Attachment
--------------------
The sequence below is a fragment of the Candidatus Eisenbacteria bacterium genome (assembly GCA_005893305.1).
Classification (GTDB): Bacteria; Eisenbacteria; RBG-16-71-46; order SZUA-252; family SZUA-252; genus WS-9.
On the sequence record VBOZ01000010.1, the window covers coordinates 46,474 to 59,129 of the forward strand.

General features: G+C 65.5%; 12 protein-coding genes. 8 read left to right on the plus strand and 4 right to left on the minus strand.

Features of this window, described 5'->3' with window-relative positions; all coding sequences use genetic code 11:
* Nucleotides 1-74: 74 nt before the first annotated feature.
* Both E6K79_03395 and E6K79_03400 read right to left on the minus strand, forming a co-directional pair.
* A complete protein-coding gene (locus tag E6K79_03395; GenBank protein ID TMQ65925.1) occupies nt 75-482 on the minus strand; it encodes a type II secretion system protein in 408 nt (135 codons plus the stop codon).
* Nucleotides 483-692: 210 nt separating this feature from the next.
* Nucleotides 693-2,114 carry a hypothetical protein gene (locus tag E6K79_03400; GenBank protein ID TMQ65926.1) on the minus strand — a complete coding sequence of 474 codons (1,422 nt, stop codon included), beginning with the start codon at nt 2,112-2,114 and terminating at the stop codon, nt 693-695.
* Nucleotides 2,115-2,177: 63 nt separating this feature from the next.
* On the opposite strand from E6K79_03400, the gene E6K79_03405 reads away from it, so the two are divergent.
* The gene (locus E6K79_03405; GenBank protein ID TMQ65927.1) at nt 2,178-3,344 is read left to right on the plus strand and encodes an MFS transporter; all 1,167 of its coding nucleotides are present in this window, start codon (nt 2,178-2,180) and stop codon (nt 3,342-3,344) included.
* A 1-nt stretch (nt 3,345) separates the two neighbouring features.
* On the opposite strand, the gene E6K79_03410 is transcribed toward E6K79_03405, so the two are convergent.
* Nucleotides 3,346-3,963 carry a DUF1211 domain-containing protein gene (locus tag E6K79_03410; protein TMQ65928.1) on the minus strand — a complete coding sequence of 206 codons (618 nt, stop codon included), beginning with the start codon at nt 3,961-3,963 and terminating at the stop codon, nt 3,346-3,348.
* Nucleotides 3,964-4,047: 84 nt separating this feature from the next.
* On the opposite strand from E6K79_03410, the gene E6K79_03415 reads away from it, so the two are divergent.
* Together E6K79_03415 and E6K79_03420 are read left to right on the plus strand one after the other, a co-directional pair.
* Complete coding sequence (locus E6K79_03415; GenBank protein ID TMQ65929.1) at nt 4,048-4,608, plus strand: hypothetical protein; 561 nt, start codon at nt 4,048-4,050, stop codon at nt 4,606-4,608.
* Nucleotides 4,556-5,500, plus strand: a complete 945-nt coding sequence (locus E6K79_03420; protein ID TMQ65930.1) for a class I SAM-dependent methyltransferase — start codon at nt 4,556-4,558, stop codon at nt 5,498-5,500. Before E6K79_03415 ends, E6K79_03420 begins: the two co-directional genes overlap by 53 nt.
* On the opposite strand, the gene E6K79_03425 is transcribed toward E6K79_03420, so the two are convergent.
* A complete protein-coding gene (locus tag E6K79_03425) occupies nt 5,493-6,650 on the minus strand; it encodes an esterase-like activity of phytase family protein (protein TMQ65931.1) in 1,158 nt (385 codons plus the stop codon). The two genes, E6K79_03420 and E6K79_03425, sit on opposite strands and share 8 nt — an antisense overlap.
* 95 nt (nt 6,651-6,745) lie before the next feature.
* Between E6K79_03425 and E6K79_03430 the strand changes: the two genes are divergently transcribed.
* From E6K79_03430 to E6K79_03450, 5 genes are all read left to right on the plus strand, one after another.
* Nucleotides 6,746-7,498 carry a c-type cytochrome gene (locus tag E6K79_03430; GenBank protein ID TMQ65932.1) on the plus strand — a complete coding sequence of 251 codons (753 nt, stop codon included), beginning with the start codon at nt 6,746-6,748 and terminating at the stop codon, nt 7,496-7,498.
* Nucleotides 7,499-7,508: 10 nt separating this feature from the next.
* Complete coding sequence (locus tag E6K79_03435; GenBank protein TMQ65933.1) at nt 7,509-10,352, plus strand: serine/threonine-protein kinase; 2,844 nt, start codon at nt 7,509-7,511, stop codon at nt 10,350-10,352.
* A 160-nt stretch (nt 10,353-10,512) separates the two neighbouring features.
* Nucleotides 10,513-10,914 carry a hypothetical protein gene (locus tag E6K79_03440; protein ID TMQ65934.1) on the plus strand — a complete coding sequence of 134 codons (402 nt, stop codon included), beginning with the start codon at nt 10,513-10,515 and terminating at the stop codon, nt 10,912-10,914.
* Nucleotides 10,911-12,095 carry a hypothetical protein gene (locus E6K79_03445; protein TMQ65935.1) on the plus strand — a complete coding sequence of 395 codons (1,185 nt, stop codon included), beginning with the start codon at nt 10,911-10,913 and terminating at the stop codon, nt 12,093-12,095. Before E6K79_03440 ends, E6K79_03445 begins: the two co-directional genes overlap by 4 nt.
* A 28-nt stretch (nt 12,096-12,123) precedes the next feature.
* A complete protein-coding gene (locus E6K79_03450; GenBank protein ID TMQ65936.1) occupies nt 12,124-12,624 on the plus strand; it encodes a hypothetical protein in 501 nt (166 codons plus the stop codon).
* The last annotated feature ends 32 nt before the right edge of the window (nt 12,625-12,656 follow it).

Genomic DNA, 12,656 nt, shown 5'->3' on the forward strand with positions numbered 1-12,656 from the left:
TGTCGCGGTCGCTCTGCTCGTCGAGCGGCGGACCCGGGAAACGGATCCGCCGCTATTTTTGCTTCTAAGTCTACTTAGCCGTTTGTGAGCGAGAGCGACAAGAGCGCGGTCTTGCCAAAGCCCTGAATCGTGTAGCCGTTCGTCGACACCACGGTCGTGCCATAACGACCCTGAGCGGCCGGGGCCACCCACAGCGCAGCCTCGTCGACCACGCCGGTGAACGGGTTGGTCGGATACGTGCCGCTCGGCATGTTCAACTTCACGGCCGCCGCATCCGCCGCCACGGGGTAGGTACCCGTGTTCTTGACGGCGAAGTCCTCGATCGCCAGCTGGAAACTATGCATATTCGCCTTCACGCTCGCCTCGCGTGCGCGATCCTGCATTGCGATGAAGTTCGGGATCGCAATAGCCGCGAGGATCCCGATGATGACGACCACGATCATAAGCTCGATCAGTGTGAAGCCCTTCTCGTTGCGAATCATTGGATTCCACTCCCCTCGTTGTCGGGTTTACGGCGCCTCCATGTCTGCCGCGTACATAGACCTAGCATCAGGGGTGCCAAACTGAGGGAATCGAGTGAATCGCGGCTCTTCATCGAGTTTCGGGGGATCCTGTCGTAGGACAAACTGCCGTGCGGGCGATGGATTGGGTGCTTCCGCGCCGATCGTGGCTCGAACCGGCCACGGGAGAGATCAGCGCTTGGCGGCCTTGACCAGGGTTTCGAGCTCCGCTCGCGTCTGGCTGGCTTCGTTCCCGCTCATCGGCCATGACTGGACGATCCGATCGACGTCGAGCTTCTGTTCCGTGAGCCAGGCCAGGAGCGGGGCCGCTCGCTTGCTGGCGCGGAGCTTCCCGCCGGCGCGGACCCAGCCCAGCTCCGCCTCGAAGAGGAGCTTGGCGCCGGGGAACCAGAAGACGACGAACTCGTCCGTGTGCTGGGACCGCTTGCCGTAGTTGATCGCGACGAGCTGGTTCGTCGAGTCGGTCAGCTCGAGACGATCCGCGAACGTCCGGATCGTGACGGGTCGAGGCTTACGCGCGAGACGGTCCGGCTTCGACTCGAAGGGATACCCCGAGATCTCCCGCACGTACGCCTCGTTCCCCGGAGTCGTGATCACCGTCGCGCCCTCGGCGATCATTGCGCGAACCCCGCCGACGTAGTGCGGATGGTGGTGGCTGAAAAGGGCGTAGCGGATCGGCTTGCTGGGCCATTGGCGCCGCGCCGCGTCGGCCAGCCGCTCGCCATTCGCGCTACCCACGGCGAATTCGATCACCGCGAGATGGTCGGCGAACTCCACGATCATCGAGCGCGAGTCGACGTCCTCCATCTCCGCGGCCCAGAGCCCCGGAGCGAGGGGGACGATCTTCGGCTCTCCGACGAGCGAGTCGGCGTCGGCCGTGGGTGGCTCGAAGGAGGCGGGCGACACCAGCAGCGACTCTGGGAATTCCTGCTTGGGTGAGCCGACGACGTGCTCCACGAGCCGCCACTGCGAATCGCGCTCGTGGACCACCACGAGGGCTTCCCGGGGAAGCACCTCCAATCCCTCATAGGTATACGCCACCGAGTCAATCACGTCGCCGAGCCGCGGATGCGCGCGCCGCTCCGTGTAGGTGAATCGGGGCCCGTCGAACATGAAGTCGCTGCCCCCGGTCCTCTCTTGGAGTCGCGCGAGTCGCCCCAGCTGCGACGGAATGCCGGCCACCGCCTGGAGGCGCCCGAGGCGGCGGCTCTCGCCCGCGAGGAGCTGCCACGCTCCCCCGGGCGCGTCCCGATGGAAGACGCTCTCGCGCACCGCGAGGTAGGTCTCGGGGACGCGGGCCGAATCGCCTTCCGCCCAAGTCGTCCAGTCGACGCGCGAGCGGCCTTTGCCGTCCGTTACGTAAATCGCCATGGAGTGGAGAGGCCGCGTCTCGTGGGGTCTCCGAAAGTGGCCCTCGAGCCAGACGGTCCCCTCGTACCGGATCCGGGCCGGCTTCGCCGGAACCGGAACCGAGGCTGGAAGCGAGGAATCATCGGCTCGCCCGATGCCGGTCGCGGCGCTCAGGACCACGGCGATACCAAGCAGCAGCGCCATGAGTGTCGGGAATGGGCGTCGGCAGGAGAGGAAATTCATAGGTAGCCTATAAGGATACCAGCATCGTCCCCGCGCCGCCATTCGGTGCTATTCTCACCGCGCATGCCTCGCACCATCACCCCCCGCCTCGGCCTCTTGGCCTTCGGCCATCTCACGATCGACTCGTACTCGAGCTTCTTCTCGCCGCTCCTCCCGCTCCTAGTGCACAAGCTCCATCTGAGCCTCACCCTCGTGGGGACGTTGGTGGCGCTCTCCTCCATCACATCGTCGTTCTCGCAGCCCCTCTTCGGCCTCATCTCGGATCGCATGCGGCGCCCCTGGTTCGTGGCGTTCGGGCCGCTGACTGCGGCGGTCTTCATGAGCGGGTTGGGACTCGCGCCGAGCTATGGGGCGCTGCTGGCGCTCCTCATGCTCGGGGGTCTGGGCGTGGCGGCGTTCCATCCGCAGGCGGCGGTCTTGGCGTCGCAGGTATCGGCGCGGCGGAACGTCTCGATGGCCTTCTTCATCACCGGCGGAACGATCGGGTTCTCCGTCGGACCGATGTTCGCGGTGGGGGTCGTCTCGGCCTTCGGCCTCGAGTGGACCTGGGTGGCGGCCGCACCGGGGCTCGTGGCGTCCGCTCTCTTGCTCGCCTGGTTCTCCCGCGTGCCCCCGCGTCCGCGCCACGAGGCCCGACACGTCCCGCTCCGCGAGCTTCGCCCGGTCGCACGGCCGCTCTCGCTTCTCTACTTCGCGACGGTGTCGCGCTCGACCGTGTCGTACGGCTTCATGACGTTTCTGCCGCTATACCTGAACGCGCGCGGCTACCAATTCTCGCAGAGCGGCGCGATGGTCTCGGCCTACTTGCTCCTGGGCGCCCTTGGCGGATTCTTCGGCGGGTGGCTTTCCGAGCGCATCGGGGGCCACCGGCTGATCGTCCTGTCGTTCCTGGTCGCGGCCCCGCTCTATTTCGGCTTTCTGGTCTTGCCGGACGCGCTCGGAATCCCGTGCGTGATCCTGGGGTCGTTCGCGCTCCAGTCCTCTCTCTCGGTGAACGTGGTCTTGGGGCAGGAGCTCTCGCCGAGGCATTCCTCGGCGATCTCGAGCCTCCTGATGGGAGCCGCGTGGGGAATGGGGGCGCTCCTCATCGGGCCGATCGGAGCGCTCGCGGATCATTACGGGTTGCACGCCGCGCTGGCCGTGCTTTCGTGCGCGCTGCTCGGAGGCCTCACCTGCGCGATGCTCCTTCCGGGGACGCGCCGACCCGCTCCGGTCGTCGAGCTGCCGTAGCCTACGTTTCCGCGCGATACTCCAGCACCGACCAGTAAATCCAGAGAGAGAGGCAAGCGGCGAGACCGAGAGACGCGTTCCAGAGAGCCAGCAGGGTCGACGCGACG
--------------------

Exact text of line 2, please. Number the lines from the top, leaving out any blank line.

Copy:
Classification (GTDB): Bacteria; Eisenbacteria; RBG-16-71-46; order SZUA-252; family SZUA-252; genus WS-9.